Suicides in Hong Kong
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Students take the Hong Kong Diploma of Secondary Education examination at a Shek Kip Mei school. Is our education system failing to equip youngsters with life skills and self-reliance? Photo: SCMP Pictures

Poignant suicide notes show how teens in Hong Kong are crumbling under the burden of expectations

Qijin Cheng and Paul Yip say it is time to reassess our value and school systems, as youngsters write about losing their sense of worth

In the past decade, suicide rates overall have been decreasing both in mainland China and Hong Kong. However, rates among young people have exhibited a different trend, especially among boys. Given that family size is shrinking and many have only one child, these tragedies can be devastating for the surviving members.

A recent Post report of a teenage boy’s suicide on the mainland reflects our recent study on Hong Kong student suicide notes. The boy perceived himself to be worthless and a burden to his parents since he couldn’t make it into high school. Our analysis of local student suicide notes suggested that being a burden to others was a constant theme. Associated with the apologies was gratitude towards others (parents, siblings and friends most of the time, and teachers sometimes) for being so kind as to support or care for the person. So what made them feel so hopeless about the future that they simply decided to switch off at such a tender age?

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The parents of Ge Weiwei, 27, arrive from Suzhou to arrange for funeral services for their only son in 2007. The mainland research student at the Hong Kong University of Science and Technology hanged himself in his dormitory. Photo: Martin Chan

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A decade ago, suicide rates for women were higher than for men in rural areas of China, which was unusual compared with the rest of the world. Anthropologists found many rural suicides occurred after quarrels with family members. A theory was proposed that suicide was often seen as a way to leverage one’s power in family politics and to resist domestic injustice in rural China.

Some of our teenagers perceived love but the love was conditional on whether they could achieve academic success

However, when we reviewed local student suicide notes, we did not see such anger about being mistreated by family members. Rather, they often expressed appreciation for them. There were a few cases when the individuals indicated that their parents (mostly fathers) were very strict or even harsh; however, in their last messages, they wrote that they understood that their parents’ harshness was just because they cared about the family and their children.

This phenomenon is different from experiences in Western countries. According to the “interpersonal theory”, a popular hypothesis to explain suicide in the US, people kill themselves when they see themselves as a burden to others, and feel thwarted in their sense of belonging, that is, feelings of loving and being loved. Apparently, Hong Kong and mainland students who committed suicide did not lack feelings of loving and being loved. In contrast, their suicide notes revealed a striking love for family members and care from them.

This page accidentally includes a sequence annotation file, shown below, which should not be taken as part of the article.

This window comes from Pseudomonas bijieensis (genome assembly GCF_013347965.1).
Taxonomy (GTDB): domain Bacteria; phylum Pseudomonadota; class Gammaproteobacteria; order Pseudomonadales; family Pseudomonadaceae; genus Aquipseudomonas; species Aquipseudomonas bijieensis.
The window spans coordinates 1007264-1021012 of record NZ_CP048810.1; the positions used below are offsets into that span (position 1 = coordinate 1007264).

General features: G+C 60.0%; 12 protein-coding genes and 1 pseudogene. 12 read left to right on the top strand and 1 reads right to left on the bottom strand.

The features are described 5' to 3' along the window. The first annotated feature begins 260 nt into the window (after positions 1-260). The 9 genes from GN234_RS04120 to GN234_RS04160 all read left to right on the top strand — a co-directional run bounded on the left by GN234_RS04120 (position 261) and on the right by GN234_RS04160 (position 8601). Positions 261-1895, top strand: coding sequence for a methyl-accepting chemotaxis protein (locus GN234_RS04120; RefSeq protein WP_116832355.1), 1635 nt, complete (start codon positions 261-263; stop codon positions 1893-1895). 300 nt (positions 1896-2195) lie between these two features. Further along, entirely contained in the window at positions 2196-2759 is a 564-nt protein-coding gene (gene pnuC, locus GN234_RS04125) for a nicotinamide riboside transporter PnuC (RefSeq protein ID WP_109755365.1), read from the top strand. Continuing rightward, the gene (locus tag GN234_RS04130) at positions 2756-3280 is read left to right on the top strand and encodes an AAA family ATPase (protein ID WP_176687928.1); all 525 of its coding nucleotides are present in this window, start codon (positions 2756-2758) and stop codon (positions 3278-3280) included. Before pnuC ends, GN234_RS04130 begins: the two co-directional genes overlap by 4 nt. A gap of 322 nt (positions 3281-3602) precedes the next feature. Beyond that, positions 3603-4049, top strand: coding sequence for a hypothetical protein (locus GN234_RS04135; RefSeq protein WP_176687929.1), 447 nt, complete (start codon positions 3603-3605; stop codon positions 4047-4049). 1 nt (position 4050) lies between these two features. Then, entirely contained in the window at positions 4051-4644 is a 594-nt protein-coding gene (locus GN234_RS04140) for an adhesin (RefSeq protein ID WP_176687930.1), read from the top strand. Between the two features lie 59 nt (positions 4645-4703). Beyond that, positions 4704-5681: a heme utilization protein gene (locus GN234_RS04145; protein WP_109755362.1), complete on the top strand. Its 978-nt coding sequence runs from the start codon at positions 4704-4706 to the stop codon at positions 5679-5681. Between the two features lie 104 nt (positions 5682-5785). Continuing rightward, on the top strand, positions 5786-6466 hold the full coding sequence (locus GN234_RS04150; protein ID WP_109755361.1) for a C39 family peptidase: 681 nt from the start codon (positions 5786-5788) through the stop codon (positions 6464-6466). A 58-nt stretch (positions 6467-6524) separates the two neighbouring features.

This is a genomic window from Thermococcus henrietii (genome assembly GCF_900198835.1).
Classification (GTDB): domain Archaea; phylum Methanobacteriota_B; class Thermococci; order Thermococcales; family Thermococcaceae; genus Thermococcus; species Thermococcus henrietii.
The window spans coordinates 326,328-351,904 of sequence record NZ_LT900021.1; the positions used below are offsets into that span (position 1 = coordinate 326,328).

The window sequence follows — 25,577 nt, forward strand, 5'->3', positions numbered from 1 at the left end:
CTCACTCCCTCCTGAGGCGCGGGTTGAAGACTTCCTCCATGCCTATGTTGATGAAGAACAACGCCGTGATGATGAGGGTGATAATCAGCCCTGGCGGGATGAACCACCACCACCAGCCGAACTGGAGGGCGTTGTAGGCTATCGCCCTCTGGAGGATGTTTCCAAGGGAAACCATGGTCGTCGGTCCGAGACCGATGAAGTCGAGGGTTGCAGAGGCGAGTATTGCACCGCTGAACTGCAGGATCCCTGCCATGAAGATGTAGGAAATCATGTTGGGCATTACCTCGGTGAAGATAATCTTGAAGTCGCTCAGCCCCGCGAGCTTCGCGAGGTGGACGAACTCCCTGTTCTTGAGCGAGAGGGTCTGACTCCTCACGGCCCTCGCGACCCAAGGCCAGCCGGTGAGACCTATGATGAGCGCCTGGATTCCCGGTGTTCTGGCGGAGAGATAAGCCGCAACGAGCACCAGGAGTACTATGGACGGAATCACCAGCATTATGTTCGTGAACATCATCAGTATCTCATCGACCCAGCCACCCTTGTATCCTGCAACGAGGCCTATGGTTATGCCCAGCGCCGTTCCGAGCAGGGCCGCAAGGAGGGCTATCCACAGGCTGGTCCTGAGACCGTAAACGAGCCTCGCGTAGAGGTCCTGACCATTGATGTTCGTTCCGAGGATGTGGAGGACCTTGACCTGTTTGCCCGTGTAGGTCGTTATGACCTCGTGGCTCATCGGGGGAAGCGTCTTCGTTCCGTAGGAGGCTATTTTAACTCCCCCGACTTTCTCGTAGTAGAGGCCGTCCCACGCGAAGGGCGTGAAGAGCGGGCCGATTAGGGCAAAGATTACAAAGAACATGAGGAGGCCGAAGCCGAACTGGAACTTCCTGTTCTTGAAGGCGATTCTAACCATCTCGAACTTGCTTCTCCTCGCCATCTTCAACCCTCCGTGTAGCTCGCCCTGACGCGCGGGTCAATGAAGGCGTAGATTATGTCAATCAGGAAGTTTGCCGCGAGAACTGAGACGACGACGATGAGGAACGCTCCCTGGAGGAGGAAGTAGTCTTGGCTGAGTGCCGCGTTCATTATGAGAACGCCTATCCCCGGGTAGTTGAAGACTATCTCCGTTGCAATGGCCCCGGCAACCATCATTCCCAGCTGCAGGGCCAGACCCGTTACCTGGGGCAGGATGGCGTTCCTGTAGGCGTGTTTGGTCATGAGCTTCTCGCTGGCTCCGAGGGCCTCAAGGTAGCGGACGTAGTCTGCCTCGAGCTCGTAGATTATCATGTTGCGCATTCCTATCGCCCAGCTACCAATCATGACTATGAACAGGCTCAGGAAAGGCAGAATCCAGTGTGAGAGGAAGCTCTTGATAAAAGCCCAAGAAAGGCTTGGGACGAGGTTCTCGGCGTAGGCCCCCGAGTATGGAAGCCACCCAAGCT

So what went wrong? Unconditional and devoted love from family members is supposed to boost self-confidence and protect against adversities. That is why the shortage of love/belonging becomes a crucial risk factor for suicide in the US.

Pink balloons are released at the funeral of Blanca Cousins, 15, at Stanley Roman Catholic church in 2015. Cousins, described by friends as “lovely and cheerful”, fell to her death from her family’s flat in Repulse Bay. Photo: Felix Wong

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However, as manifested in the suicide notes, some of our teenagers perceived love but the love was conditional on whether they could achieve academic success or make a fortune for their parents. The positive connection between family members appeared to be fragile and materialistic. The students’ sense of “belonging” was replaced by the sense of “belong to,” i.e., being possessed by their parents.


They perceived that they ultimately needed to succeed academically and in making money. When they felt they would not be able to meet such requirements, they saw themselves as “worthless” and as having no further reason to exist. Did they obtain the idea of “worth” from their parents, formal education, social norms, or other sources? It requires empirical studies to find the answer.

The father of Wong Ling-fung, a 17-year-old student who jumped to his death at Tung Chung Catholic School in 2010, weeps at a memorial service for him. Photo: Oliver Tsang

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It is time for us to re-examine our value and school systems. Is there too much emphasis on academic achievement? Have we provided alternative routes of success? Has our education system failed to equip them with life skills and self-reliance?

Youth suicide a complex issue of which Hong Kong’s education system is just one factor

It is so very sad to read the suicide notes of young people; each death has a devastating effect on their loved ones and society as a whole. Can we turn it into an opportunity for change? They left messages for us to understand them and we should respond by converting these messages into an effective suicide prevention strategy to prevent future loss. Let’s cherish every opportunity to talk to our young people, let them know that their parents’ love is unconditional and their well-being is worth everything.

Qijin Cheng is a research assistant professor, and Paul Yip is director, at the Centre for Suicide Research and Prevention, the University of Hong Kong

This article appeared in the South China Morning Post print edition as: When the burden of expectation is too much to bear